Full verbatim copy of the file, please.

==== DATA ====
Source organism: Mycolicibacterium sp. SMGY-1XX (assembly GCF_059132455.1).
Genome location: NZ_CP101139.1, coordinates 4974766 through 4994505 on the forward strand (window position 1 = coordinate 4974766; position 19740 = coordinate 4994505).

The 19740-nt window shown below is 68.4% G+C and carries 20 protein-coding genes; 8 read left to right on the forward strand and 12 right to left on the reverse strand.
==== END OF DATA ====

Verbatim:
Source organism: Mycolicibacterium sp. SMGY-1XX (assembly GCF_059132455.1).
Genome location: NZ_CP101139.1, coordinates 4974766 through 4994505 on the forward strand (window position 1 = coordinate 4974766; position 19740 = coordinate 4994505).

The 19740-nt window shown below is 68.4% G+C and carries 20 protein-coding genes; 8 read left to right on the forward strand and 12 right to left on the reverse strand.